Social economy network Sweden
Sweden's social economy national network in EQUAL
Sweden - a firm place for social firms
In a country that prides itself on the universal coverage of its welfare state, it has not been easy to establish a role for the social economy. But by focusing on the wonders that empowerment can work for the most excluded people, Swedish EQUAL’s national network in the social economy has won ministerial recognition for social enterprise and found a permanent place in employment policy. A National Action Plan for Social Enterprise (Handlingsplan för arbetsintegrerande sociala företag) was adopted in April 2010.
Sweden established its national thematic network in the social economy almost by accident. When it first set EQUAL up, the government wanted to take a broad approach to entrepreneurship, and so invited proposals for the theme in general. But once the development partnerships (DPs) had been selected, it transpired that all six were actually working in the social economy, and so under this impulsion the thematic network Socialt Företagande – en väg till Arbetsmarknaden (Social Entrepreneurship – a Way to the Labour Market) was born.
The network is the place to be
“The network was set up in 2003 primarily to facilitate internal networking among the development partnerships, but with the aim of forming a National Thematic Group,” says Stig Wikström, who is responsible for supervising the network on behalf of the Swedish ESF Council.
“Apart from representatives of the six DPs, the ESF Council and NUTEK (the government’s business development agency), we have Jon Olsson, who represents the local co-operative development agencies (LKUs) as well as being a member of the European Economic and Social Committee. Most importantly the network is chaired by the Social Democrat MP Eva Arvidsson, with her Centre Party counterpart Margareta Andersson MP as Vice-Chair. There are also some beneficiaries – ex-prisoners and addicts – and finally we invite the evaluators from each of the DPs who form a sort of research sub-committee. So at full strength a network meeting can involve nearly 30 people.”
Some of the network’s popularity and effectiveness doubtless stems from its high political profile. "We meet in the parliament building and have a good reputation in the government,” Mr Wikström continues, “so we have a significant influence. For instance the government consults us systematically on new policy developments. The network has become a social actor in its own right.”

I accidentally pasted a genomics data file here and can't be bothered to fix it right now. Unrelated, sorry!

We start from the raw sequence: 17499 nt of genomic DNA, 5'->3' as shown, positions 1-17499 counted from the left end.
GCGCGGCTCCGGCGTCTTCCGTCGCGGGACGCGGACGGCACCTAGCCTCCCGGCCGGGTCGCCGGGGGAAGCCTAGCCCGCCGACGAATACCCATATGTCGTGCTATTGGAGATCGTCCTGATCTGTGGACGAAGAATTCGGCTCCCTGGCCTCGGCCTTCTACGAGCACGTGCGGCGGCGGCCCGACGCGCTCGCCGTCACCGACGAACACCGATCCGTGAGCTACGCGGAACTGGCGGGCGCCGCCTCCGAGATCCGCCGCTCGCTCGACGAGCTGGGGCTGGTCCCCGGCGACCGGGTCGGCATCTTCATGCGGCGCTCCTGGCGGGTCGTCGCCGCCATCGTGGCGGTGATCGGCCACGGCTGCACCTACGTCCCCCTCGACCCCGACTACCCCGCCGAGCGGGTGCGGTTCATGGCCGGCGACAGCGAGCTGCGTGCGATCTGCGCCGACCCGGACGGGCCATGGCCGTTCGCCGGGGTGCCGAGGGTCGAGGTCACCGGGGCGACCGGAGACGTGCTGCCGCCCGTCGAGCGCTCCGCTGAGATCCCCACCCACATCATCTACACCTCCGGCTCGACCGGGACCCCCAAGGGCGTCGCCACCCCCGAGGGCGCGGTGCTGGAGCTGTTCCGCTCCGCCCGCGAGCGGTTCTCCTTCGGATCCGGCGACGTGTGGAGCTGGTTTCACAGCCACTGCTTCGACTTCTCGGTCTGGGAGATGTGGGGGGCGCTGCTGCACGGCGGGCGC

A working definition
The network saw social enterprise as a much-needed solution to long-standing labour market exclusion.5 ”In Sweden 350,000 people are on early retirement pensions, 130,000 are on income support, 100,000 have been on sick leave for over a year, 36,000 have been unemployed for over two years and 26,000 are prisoners, homeless or substance abusers,“ says network coordinator Eva Johansson of NUTEK. “Many of them want to work but cannot do so without a structure that empowers them.”
The network aimed to work on specifically entrepreneurial aspects, rather than the social economy in general, which would have been too broad a field. So one of the first things it did was to try to draw up a working definition of what a social enterprise (sociala företag) is. “We decided that the criteria are that the enterprise aims to integrate disadvantaged people, is independent from the state, is democratically managed and does not distribute profits,” Mr Wikström says. Participation and empowerment are key values. The reason social enterprises work so well is that their members are close to the users because they share the same experiences – an ex-addict can understand another addict’s needs so much better than a government official.” In a country where social services have traditionally been the preserve of the public sector, there is some suspicion that social enterprises might lead to loss of service quality or exploitation of workers. “In the end, the market will decide,” Mr Wikström thinks. "If social enterprises produce good quality it will open people’s minds.”